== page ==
Newspaper Page Text
ELECTION OF OFFICERS CLOSES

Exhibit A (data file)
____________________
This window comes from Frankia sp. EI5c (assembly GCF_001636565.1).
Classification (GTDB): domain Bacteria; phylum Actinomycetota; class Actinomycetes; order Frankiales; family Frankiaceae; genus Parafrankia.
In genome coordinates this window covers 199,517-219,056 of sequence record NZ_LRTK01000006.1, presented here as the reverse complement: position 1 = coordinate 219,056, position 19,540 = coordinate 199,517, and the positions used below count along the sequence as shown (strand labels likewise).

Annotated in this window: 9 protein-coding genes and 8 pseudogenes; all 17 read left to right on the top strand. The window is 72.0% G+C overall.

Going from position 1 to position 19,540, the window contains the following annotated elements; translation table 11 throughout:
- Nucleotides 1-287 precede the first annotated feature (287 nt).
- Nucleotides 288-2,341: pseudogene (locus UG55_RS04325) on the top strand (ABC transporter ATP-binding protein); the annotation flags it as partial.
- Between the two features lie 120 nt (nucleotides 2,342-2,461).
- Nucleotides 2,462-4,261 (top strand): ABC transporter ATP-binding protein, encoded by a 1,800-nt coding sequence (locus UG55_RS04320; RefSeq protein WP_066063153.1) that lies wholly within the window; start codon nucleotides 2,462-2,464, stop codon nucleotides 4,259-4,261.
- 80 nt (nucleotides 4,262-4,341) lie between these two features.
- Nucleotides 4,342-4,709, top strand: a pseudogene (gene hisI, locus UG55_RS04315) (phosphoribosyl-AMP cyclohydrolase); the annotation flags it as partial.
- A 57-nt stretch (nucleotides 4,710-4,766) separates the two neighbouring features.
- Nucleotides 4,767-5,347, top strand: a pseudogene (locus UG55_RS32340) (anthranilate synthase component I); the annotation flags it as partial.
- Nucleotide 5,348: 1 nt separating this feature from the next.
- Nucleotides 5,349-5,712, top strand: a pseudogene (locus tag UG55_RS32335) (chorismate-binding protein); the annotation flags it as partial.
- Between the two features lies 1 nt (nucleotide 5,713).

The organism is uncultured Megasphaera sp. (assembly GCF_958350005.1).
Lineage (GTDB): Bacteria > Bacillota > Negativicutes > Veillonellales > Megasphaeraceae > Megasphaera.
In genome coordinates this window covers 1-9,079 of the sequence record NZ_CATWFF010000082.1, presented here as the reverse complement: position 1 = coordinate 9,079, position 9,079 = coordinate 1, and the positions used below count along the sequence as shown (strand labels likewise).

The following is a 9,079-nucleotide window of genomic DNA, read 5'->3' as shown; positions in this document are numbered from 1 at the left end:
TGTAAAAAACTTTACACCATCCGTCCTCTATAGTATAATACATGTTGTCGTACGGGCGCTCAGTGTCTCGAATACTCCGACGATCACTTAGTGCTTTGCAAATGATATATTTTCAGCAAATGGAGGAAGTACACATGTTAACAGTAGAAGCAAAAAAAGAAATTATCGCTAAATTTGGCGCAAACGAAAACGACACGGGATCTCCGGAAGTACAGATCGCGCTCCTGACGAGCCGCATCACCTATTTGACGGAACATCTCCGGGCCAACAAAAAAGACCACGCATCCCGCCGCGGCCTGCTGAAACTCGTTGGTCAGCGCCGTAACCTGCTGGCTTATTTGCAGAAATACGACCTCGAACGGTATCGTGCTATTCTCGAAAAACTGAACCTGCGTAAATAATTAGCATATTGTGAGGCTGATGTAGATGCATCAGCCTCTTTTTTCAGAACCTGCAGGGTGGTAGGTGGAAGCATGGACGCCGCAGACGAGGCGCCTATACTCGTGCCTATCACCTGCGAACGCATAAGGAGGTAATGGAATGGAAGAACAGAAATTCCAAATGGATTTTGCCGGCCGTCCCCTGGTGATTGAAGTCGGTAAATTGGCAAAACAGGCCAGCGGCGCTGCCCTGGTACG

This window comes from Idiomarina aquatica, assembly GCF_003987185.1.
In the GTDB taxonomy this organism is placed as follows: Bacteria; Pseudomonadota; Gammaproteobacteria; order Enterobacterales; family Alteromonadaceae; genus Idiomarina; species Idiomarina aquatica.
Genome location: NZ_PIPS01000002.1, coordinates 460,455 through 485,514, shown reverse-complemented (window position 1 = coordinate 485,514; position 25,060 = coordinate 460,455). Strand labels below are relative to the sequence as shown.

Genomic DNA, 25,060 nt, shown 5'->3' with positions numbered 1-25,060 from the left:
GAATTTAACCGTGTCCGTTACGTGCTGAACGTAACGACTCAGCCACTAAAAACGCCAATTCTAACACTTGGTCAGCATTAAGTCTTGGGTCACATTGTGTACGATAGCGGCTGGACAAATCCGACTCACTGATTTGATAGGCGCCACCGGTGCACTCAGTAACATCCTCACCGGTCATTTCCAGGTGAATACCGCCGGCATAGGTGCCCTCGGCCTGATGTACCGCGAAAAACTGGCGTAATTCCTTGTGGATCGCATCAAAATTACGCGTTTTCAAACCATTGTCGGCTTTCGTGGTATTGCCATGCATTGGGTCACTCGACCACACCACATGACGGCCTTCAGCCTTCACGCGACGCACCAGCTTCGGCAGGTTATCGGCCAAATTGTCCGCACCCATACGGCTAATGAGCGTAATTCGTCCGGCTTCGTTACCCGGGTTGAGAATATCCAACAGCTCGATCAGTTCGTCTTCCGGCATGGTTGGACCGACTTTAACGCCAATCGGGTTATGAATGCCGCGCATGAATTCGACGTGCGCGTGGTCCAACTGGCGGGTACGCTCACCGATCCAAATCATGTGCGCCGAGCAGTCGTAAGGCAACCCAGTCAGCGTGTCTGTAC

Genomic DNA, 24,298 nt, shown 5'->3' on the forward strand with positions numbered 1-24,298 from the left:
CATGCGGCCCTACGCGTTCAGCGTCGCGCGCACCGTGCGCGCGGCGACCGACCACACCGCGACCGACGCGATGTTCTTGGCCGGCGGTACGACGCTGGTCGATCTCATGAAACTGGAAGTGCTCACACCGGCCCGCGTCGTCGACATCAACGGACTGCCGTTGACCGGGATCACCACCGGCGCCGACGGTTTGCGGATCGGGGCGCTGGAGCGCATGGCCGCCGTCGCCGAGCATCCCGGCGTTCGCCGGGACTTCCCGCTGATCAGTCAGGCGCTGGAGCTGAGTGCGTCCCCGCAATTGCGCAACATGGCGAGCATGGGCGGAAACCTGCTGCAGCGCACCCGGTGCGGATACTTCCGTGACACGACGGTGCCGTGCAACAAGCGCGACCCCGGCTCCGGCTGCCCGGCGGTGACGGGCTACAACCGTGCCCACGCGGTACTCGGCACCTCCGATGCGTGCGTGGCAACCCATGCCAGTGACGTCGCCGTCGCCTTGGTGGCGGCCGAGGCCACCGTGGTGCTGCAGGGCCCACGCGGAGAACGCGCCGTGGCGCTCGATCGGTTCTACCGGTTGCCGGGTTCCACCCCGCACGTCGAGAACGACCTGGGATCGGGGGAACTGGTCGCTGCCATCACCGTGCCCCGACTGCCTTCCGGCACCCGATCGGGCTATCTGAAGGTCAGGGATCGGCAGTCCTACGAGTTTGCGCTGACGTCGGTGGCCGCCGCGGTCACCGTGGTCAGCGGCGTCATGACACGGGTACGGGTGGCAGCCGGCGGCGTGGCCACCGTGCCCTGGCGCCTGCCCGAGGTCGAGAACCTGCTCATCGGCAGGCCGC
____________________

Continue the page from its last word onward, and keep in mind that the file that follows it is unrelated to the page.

3600 DELEGATES I ATTEND BANQUET j AT LAST SESSION w ? ^Several Addresses Are Made at Rectifier - Meeting.^ *. The th?>d annual convention of >th? Third and Fourth Radio Dis tricts. held st the Raleigh Hotel, jL'loaed last nicrht with a banquet, jftfllcers were elected The Third Radio district elected: ? President. E. R. Cateman. Balti more; vice president. H. H. Ldron, *W??h in set on; secretary - treasurer, H. A. Snow. Washington. It was voted that the next convention be ?held in Baltimore. The American Radio Relay L*eagu? r ented the following: Hiram Percy llaxlm. Hartford. Conn., president; r. h. Stewart. St. Davids, Pa., vice president; A. A. Herbert, Nutley, N. J., treasurer; K. B. Warner, Hertford. Conn., secretary; F. H. | Schnell. Hartford. Conn., traffic j manager. The directors are N. B. West. Wauke&an. 111.: H. M. An thony. Muncie. Ind.; H. A. Beale, jr.. Parkesburg, Pa.; A. E. Bessey, Sun nyvale. Val.: V. F. Camp. New York -City; F. M. Corlett. Dallaa. Tex.; C K. Darr. Detroit. Mich.; W . C. C. I *Duncsn. Toronto. Canada; Dr. A. E Kennelly. Cambridge. Mass.; S. K ruse. Cambridge. Mass.. atjd F. A. | Hill, Savannah. Ga. About 600 delegates attended the j hpnqiet and election. Dflesatm Tocr City. The morning session opened at 5 s?*t*lock when the delegates in busses toured the city and the nearby radio broadcasting stations. At 2 o'clock the delegates at tended the rectifier meeting In th: banquet hall and were addressed by President S. Krusc. who spoke of chemical rectifiers. F. R. O. Maker. General Electric Company, of Cittsbergh. took an his subject "The Kenotron;" Howard Tyzser. Amerl- j can Radio and Research Corpora lion, save an elaborate portrayal of ?The S- Tube Rectifier;" Dr. F. B. j Silsbte, Bureau of Standards, spoke on "Power Factor in Radio Cir cuits." and J. I*. Preston, also of the Rureau of Standards, discussed **In Milating Materials for Radio Use."I Kttraneouii >'oi*e* Nullified. In the afternoon there wVre many demonstrations of the advance made lr the perfection of radio apparatus ! and accessories. The new "S" tube Visitors Inspect Arlington Radio Station QT^S - " " ' Harris and Bwlns Radio enthusiasts attending the third annual convention of the Third and Fourth District Radio Amateurs yesterday visited the Arlington Radio Station and saw the- operator flash the time to ships at sea. The apparatus at the government station was later inspected by persons attending the con vention. which adjourned last night after a .two-day session. wm a feature that attracted con siderable attention. This appurte nance is a sort of "dark bulb" which, jw.hen used, nullifies all foreign |.sounds and burring, clarifying the I reproduction of the broadcast. Tho trouble, heretofore has been the annoyance encountered often in re ceiving messages and having their import gambled because of the bur ring noises. The radio frequency amplifier was | given another demonstration in a room on the sixth floor of the hotel. This Jittle suitcase instrument, with no aerials attached, listened xtn on many "air** conversations, and one heard with perfect ease and clarity. Harding; to <Jet. Mnmage*. The Philadelphia Amateur Radio Association had a large delegation present, headed by its acting presi dent, John E. Delp, jr. ? It was announced tha^ the Presl dent-Governors* relay will be held thrtughout the country. March ??. 7 and 8. These three days will sec the governors of each State send ing. through the amateur operators in their respective States, messages to PresWent Harding, who has a receiving set. LET RADIO CONNECT YOU WITH THE WORLD Hear musical concerts from dreadnaughts in m?d-ocean? bring in to your own home the speeches of the world's greatest orators?know the news from all parts of the universe as it hap pens! You can, if you __ ' ?; > HAVE A RECEIVER INSTALLED. We carry a full equipment of everything necessary for the Amateur and Professional! ? EASTERN RADIO & ELEC. CO. I 1405 Florida Ave. N. W. / RADIO BROADCASTING GRIPS THE WHOLE WORLD Aarad Receiriag Set Nw About tbe fewly Made Devotee* of Latest Scieace WE ARE DISTRIBUTORS For auunfactven of high-grade depeadable Radio Apparata*, Radio Corporation of America, American Radio k Research Corporation, Clapp-Eaithaw Co^v Reader Radio Mfg. Co, Westiagboase~ Electric aad Manufacturing Co., Coto-Coil Coapaay. We transmit ?tic by radio aa Taesday er of eack week, 7:30 to 19 o'clock. Cal W J H i WHITE AND BOYER >12 13th Stm^ a. W. Mam 7m Broadcasting Programs and Station Wave Lengths N A A.?Naval Radio Station, Arlington. 10:30 a. m. Meteorological report oft 5950 meters of arc trans . raitter. 12:00 m. Time signal, weather report, ship orders. 10:00 p. m. Time signal, weather report, ship orders. 10:30 p. m. Naval press news. Wavelength 2650 meters. Broadcasting daily. This station has recently installed a radiophone equipment. , W W X.?Post Office Department Station. 10:00 a. m. Radiophone weather report. 10:30 a. m. Radiophone marketgram. 12:30 p. m. C. W. telegraph marketgram. 2:15 p. m. C. W. telegraph marketgram. 3:30 p. m. C. W. telegraph marketgram. 5:00 p. m. C. W. telegraph marketgram. 7:30 p. .m. Radiophone marketgram. 8:00 p. m. Radiophone. 9:50 p. m. Radiophone, weather report. Wave lengths used: Radiophone ti6o meters; C. W. telegraph 1980 meters. Broadcasting daily. N O F.?Naval Air Station, Anacostia. Tuesday. 4:00 to 4:30. Public health lecture on 1100 meters. Wednesday, 8:30 to 9:30 p. m. Musical program, public health lecture and lecture on naval radio. Friday, 8:30 to 9:30 p. m. Musical program, public health lec ture and lecture on naval radio. , Church of Covenant, Eighteenth and N streets northwest. 11:00 a. m. Sunday sermon and choir. 8:00 p. m. Sermon and choir. Wavelength, 360 meters. ? W J H.??White & Boyer, 812 Thirteenth street northwest. Tuesday and Friday evenings, 7:30 to 9:00 p. m. Short stories and musical selections. Wavelength, 360 meters. 3 Y N.?National Radio Institute, 1345 Pennsylvania avenue northwest. / 6:30 to 7:30 daily on 360 meter. Code-instruction, ten mimites sending at 8-12-18 words per minute. Lecture on radio. W J Z.?Westinghouse Electric & Mfg. Co. Newark, N. J. News and concerts every evening at 8:00. Children's hour every Friday at 7:00 p. m. Wavelength, 360 meters. 1 X E.?American Radio and Research Corp. Medford, Hill side, Mass. News, concerts and music every week day evening, with ser mons every Sunday. Wavelength, 350 meters. W Q B.?C. D. Tuska Company, Hartford, Conn. Concerts on Tuesday, Thursday and Saturday evenings. Wave, length, 425 meters. *K D K A., Pittsburgh. Pa., Westinghouse Electric & Mfg. Co. Washington Observatory time broadcasted daily at 8:00 p. m. Government market and New York stock reports at 8:05 p. m. Special musical program 8:30 to 9:30 p. m. Organ recital every Sunday at 4 p. m. AERIAL REQUIRES GOOD INSULATION Here are some hints for radio be- | ginners: 1. F-irst determine where you are; going to place your aerial wire. Get as much of it as you can in a horizontal position, relative to the ground. If possible have it in the shape of an inverted letter "L." with the free end pointing away from the broadcasting station. Have the end which goes into your house pointing toward the broad casting station. This is important. See the aerial is well insulated; No. 14 bare copper wire, single strand, will do, but seven stranded phosphor-Haronzc or copper weld is I better. In case it is necessary to make any joints in the serial wire j see they are soldered. Aerial should be thirty feet above the' ground and at least 150 feet long. 2. Next make your ground con nection. A good ground is impera I tive. In city homes this Is best obtained by soldering a wire to your water pipe system or to the steam heat radiator. If these are not available (in country homes) bury a sheet of copper plate twelve feet square- in moist earth. 3. There is no danger from light ning in wireless sets properly grounded, but-4t is best * to get a single pole double throw switch and copnect it up so that the aerial can be grounded when the receiv ing set is not being used. 4. In making electric connections between different parts of your ap paratus use ordinary lamp cord No. 18 B and S gauge. See that all your connections are tightly made. NEWARK TONIGHT BROADCASTS PLAY "A laugh, a side-splitting tough." says an observer. "Is In atorfe for hundreds of thousands of radio en thusiast! who will listen to Ed Wynn-'s presentation of the 'Per fect Fool- through the medium of the radio telephone this evening when thli musical riot will be broadcasted from Newark. N. J., by WJZ under the auaplcea of the New York Globe." Thts play. "wtioleaome. original and humoroaa, will be broadcasted In Its entirety. The i>itter . patter of the dainty feet of the Meyako sisters. Florence and E^her, will be recorded with the Japanese melodies- played l>y their brother. Oeorge. The rattle-bang of ? clog dance wdl go splitting through the afc at the rate of 1SS.090 milea a sc,o?j. 'Turn Knob and Listen." Wireless Is not a black art! There is no mystery about it. It is as j simple as A, B. C. Operating a small radio receiver is just like focusing a camera or playing the phonograph. There are no accurate or painstaking adjustments to be made, no fuss, no bother. "Turn the knob and listen"?that is all there is to it. No expensive install ing to do. The thrill that radio brings can be experienced by any one.?Radio News. President Joins Radio Listeners _ ? New Apparatus in White House Adds Notable Enthusiast. T'waid.nt Harding la Intereated in a n?w hobby. It la radio. Heretofore the Preaident aald be had no time for radio, but th. temp tation ha* been too atroM He con ?ented to allow the naYy to I natal 1 a receiving ael at the White Houae. With the machine In ope ratio*. Pres ident Harding can while away part of hi* apara lime In hearta* the m??ai(? ?<*t by the vaat army of amateur radio opcratora throughout the country. Today'9 Detailed Broadcast Program WASHINGTON. Chnmli of tk? ItTCNil. Cm* ?frtlmt Avriup nnd If ?lrc?t 11 ft. Rb-Varataf Mrrirr. NrrMM ky Rev. CkarlM Wm4, R. O.. minister. # p. au?Kvnlair oerrlee. |p>woa ky Dr. Woo4. aarltai from Baaka. BacrH and Mecnlar." 1 CaacanHat funqarsiHi Joakaa, Wa>al>a? ?Ml Waaklas1aa.H Erealaf rhalr of valat*. KDKA?riTTfBl'RGH. 10:45 a. m.?Ifnrlrn af tkr Ptmt Pmkytarlaa Ckartk, IMtlibarck, Pa.. Dr. Mai tin nd Alrxandrr. minister. 3 p. m.?Radio ( kapal at Itf tion KDKA. coalarted hy Rev. F. R. Kldrr. pimtor of Ikf Flmt United Preakrt^rtaa Ckarrk af WJIklnoknm. Pa. 7iSO p. in.?larvleea af the Cnlvnry I'flstapal Ckarrk. Plttuhurgk. P?? Rev. K. J. Van Ft ten. reeter WJ?-\KW \RK. Jt p. m.?Itndlo rkapel Serv ices. Sermon by Rev. clarefcce TV. WlUon. D. I>. Mnalr by lit ?*ho)r. < oncrrsotlonnl Chnrch, Glen ltid*e. N. J. 4 f. m -Way* of the World.'* an nddreon by C. R. Scott, State serretar) of boys* work, V. M. An Newark. N. J. Manic ky qnartet. ? t*. m.?Croffram af elaaaleal mo ale. / 7 p, m?Marrrd mnale recital ky tke Acollnn orekeotrelle. 7t48 p. m.?**Seenarlo Writ la*** ky Anita Low. antkoreoa. H p. m.?Fd Wynn and tke entire compnny of ?HTie Per fect Fool.** now flaring at Geo race M. Coknn*a Tkenter. New York. GERMANBRIDK MUST BE COOKS Licenses Refused by Neu-Ulm Mayor If Applicants Don't Know. NEU-UI.M. Germany. Feb. 1*.? rooking is more than a fine art In this town. If Mayor Rummele. In (act, has his way it will be placed high on a pedestal as an essential before two hearts can beat as one arid may. if he continues on his course, lay the foundation for a new theory of mating that will re place eugenics. Mayor Rummele. moved by what sad experience no one knows but every one suspects, has issued a call to all the girls and women of this town to learn how to cook. "I warn you," thunders the mayor, "that I shall refuse a marriage li cense to every woman who cannot cook." ? ? (Copyright. lftSS.) LOW-PRICED RADIO SET BIG PROBLEM Three problems stand in the way of radio becoming a universal method of receiving news, addresses, weather reports, concerts, political news. etc. The first is the perfection of an extremely low-priced, wide-range re ceiving set that anyone can operate. The second is the elimination of static disturbances that produce buss ing confusion in the receiver. The third is the solution of the mystery of "pockets." These are in explicable spots, such as Saratoga. N. Y., where messages, audible all around, cannot be heard. A fortune is waiting for the man who helps solve these problems. Every radiograph cxp^pl says that eventually they will be solved.?Pop ular Science. SO MANY WISH TO KNOW MORE ABOUT RADIO APPARATUS . . / The Sending and Receiving -=- SETS -= Wireless Apparatus Will Soon Be Heard Throughout the WHOLE WORLD 4. i Yon wut to be ready to receive your share of the world's news. Concerts from aH .parts of die country will be reproduced by Radio. Con certs can be beard at ov store every Wednes day evening from 7:39 to 10. 6 Volt 70 Ampere Hoar Storage Batteries, $12.00 Each. THOS. J. WILLIAMS, Inc. 1324 New York Ave. EVERYTHING ELECTRICAL WIRELESS MAKES VAST HEADWAY IN TEN YEARS Hundreds of Amateurs Aid Developmept. Says - Local Club Head. rW Herald hah procured the co operation of U.'H. Lyon, prcei+ent of the Washington Radio CM. id edUlnp (l? weekly radio page whichP begin* publication today. Mr. Lyon also will supervise the Maily radio column which in future will be a feature of The Mrald. Yean of study of radio problems and prac Ural application of hie knowledge in the senHce of the United Mates nary peculiarly fitted Mr. Lyon to deal with the radio problems which will be discussed on this pape from time to time. By H. h7 LYON. ot the Ua>hiB|tu Kad??> j CM. Itadio. or wireless communication, has made tremendous strides in the past few years. especially so that branch of the art which deals with telephony without wires. Durlnc the paat decade many hundreds of amateur enthusiasts have been In tensely interested and have con-1 trlbuted to a very considerable em teat to the development of the transmission of speech as well as! telegraphic signals. From the ranks of these amateurs have come a nsmber of Inventions and im provements. Oa lira F??adatl?a. . It remained, however, for the com mercial engineers and manufacturer* to place the radio telephone upon a firm and broad foundation. This haa been done by the establishment of a number of powerful radiophone broadcasting stations in various cen ters of the United States. These stationa transmit music, sermons and news broadcast so that one owning a receiving station can tune in on them and receive r-oncerts. crop re ports. weather reports and a resume of ihe day'a news. The range of these stations is such that no part of the country is too remote to be kept in touch with the events of the day. It is no longer necessary to spend months and even veara in becoming proficient in the use of the telegraph codes in order to tune in on the radio happenings of today, snd It is for thia reason that a very large number of business and professional men are taking up radio as a di version or hobby. The radiophone has removed the great stumbling block. the codes, and people In al most every walk of life are becom ing owners and operators of receiv ing stations. Herald Page for Radio. Cognisant of the. ever-increasing pomilafity of the radio art. The Her ald has established a radio section page In its Sunday morning issues. In this section of The Herald wll! be found eaoh Sunday up-to-date news and Information on radio, schedules of broadcasting stations, and Items of interest to thoae en gaged In radio. A question box witl be conducted, and those who have problems to solve may have their queries snswered by submitting them to the Radio Editor. Washington Herald. Only questions of general interest will b<? published; others will be answered by mail, provided a self addressed envelope is inclosed. The Washington Radio Club will have at 'ts disposal two columns of this page for the publication of Its activities, meeting notices, spe cial articles, etc. In addition, the week-day issues will carry news ar ticles concerning this fascinating subject. N. A. Gymnasts Win. ANNAPOLIS. Md.. Feb. 18. ? In their initial gymnastic match of the season, the Midshipmen won from the University of Pennsylvania here this afternoon 45 to 8. winning first in all events except the club swing ing. The wcyk of Nold and Taylor cn the rings. Pearson on the horse and Cory on the horizontal bar was particularly* fine. Learn How to Get The Best Results OUTOF RADIO THE GREATEST OFFER COMES FROM RADIO HEADQUARTERS National Radio Receiver : GIVEN FREE TO THE FIRST ONE HUNDRED HERALD RADIO PAGE READERS Who Enroll for Our One Month Citizens Course This one month's instruction will teach you how to operate and install your own receiving set, and to get the best results from your own set when installed. You then will learn how to transcribe the nightly press, sent out by Arlington station, just across the river, and all the amateur sta tions sending code around Washington. Listen and under stand the United States Post office Department sending its message to the farmers every day. Hear the United States Department of Health every Friday night and hundreds of other transmissions of national interest. Remember, we give you this set absolutely free when you complete the thirty days' training in our DAY OR EVENING CLASSES This remarkable offer open to only 100 readers of The Herald. Be sure and call early at our office for full and complete information about instructions, apparatus, books and magazines, and expert advice on all wireless questions. Everything in Radio for Everybody. National Radio Institute 1345 Pa. Ave. N. W. MAIN 1876 AIR BUSY WITH MUSIC! BY RADIO APPARATUS Doubleday-Hill Electric Co. 715 Twelfth Street N. W. RECEIVING SETS FROM $17.50 TO $130.00. Official Distributors For RADIO Corporation of - America Westinghouse Grebe De Forest Rentier Marshall Gerken Signal Murdock Formica Magnavox Etc., Etc. We Have Operating at This Address a Powerful Receiving and Broadcasting or Sending Set. See It DOUBLEDAY-HILL ELECTRIC CO. 715 Twelfth Street N. W. S???